(More complex sequel)
We loved everything about "Happy Feet:" the colorful characters, the music, the lessons and the simple, sweet story.
The colorful characters have been expanded in the sequel, along with the positive messages and music. The difference is the complexity of the story, which may overwhelm some of the younger folks.
Who doesn't love penguins? They dance around with their happy feet, love one another and are so cute and cuddly. In "Happy Feet Two" those feet have an important role in their survival.
And who doesn't love krill? The tiny crustaceans are on the bottom of the food chain, spending their lives in gigantic swarms, hoping they won't be swallowed up by the bigger ocean creatures.
And how about those elephant seals, the humongous creatures who live in their own packs and don't want anything to do with penguins?
"Happy Feet Two" brings them all together as they help each other survive in the face of climate change that traps a colony of emperor penguins.
The story centers around young Eric, the only penguin without rhythm. He runs away with a couple of friends, joined by Ramon (the wonderful voice of Robin Williams), only to meet another colony of penguins, including an odd-looking one who can fly.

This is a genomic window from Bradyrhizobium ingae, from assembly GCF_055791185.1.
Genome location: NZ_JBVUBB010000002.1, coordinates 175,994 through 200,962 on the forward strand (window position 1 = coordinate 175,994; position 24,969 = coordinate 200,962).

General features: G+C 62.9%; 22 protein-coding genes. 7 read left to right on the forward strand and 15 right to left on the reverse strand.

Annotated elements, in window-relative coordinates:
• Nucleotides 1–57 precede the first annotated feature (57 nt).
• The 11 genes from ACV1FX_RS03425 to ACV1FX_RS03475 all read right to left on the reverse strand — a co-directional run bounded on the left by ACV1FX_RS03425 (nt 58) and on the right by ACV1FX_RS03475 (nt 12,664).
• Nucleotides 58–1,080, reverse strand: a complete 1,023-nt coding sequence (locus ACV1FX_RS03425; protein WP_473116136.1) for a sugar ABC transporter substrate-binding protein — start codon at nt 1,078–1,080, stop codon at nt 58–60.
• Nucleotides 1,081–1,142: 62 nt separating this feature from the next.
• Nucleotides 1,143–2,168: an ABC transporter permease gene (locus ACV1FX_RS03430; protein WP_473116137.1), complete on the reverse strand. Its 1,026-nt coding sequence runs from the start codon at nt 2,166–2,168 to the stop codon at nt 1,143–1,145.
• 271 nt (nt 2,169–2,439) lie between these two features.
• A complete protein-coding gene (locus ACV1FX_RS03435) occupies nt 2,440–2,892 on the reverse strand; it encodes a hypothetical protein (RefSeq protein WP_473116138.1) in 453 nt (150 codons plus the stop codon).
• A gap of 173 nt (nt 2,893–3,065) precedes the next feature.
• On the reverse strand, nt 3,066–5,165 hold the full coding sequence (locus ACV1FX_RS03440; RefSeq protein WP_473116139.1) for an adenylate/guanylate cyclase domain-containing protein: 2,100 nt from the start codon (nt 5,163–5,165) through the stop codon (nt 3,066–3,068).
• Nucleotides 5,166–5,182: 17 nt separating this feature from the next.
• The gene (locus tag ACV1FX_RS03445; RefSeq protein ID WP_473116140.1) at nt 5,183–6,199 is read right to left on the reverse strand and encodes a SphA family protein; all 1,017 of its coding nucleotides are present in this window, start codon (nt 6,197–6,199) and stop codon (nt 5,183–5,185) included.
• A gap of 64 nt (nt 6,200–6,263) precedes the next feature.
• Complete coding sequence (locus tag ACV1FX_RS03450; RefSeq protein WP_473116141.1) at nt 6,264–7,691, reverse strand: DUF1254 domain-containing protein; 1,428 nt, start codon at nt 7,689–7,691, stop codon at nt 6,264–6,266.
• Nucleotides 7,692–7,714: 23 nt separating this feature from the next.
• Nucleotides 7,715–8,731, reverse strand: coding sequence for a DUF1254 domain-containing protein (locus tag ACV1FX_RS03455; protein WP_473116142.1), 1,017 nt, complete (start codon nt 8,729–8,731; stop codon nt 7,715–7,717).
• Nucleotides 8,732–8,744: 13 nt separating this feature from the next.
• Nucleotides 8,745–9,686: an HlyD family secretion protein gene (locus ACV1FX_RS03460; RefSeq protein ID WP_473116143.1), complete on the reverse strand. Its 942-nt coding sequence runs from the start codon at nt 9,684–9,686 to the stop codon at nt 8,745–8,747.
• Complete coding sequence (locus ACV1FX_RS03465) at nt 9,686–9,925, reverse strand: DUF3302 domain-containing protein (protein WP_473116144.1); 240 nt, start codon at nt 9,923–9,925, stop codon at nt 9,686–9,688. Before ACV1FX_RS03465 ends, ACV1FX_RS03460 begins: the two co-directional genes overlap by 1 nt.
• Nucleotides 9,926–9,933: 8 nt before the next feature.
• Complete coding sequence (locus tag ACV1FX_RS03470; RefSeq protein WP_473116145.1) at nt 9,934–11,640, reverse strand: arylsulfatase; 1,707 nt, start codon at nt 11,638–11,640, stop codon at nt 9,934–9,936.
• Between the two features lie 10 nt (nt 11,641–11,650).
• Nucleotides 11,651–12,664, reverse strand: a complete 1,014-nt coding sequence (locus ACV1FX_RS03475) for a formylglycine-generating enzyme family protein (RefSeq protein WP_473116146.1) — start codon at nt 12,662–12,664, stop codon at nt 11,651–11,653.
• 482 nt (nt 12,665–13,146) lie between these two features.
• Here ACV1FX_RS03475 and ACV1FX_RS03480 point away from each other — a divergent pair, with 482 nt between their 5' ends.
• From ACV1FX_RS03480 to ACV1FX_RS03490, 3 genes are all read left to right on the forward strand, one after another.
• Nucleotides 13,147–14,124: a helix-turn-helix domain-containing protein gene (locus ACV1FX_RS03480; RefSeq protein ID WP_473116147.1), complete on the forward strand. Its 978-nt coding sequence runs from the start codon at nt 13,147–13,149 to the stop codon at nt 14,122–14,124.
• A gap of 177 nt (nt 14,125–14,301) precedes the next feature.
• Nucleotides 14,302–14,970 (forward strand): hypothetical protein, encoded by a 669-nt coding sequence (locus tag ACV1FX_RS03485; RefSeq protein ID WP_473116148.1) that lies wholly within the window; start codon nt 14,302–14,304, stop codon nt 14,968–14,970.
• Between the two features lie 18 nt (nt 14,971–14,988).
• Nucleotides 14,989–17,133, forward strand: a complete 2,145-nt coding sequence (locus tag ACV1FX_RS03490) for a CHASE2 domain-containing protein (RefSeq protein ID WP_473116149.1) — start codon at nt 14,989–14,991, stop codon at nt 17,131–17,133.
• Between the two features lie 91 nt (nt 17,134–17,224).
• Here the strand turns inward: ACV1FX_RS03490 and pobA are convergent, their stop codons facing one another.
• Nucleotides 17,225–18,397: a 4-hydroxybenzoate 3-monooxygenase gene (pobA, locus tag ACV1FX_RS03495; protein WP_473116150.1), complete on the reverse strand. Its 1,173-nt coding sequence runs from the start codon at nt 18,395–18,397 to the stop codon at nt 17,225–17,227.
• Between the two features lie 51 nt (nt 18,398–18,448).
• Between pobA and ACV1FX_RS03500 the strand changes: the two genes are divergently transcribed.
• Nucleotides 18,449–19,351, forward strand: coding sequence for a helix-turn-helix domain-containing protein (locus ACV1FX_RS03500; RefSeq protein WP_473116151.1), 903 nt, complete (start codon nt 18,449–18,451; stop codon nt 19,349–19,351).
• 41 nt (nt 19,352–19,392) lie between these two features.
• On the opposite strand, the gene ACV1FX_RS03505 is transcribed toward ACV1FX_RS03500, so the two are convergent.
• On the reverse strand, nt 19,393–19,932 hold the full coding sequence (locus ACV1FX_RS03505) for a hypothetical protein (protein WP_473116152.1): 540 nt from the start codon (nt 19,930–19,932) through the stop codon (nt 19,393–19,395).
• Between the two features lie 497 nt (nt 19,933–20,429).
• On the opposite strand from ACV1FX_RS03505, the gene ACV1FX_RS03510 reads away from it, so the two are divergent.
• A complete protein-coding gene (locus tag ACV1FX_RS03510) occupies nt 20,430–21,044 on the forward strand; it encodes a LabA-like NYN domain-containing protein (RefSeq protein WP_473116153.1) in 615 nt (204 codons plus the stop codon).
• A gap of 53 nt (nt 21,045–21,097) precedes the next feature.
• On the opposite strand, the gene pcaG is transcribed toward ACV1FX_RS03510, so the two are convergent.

The story moves to the adventures of Bill and Will Krill, (voices of Brad Pitt and Matt Damon), two tiny creatures who leave the swarm to see what's out in the great beyond, only to have adventures of their own. The penguins, krill and elephant seals end up working together, with the only enemies being a huge flock of rather ugly birds.
The cartoon figures are incredible, especially the detailed drawings of the krill. And the 3D is as good as it gets. Stay for the credits, when bubbles come right at you, causing the kids in the audience to reach out to grab them. (Why can't they use this 3D effect more?)
The introduction of live humans who try to help was a bit confusing to us. We wondered if the young folks caught everything that was going on. We both liked the movie, but not nearly as much as the original, which was a lot more simple and personal.
"Happy Feet Two" is a massive undertaking, covering so many characters and situations, which is both a good thing and a confusing thing. We still recommend it for people of all ages.
Rated PG, with nothing to worry about with the young ones.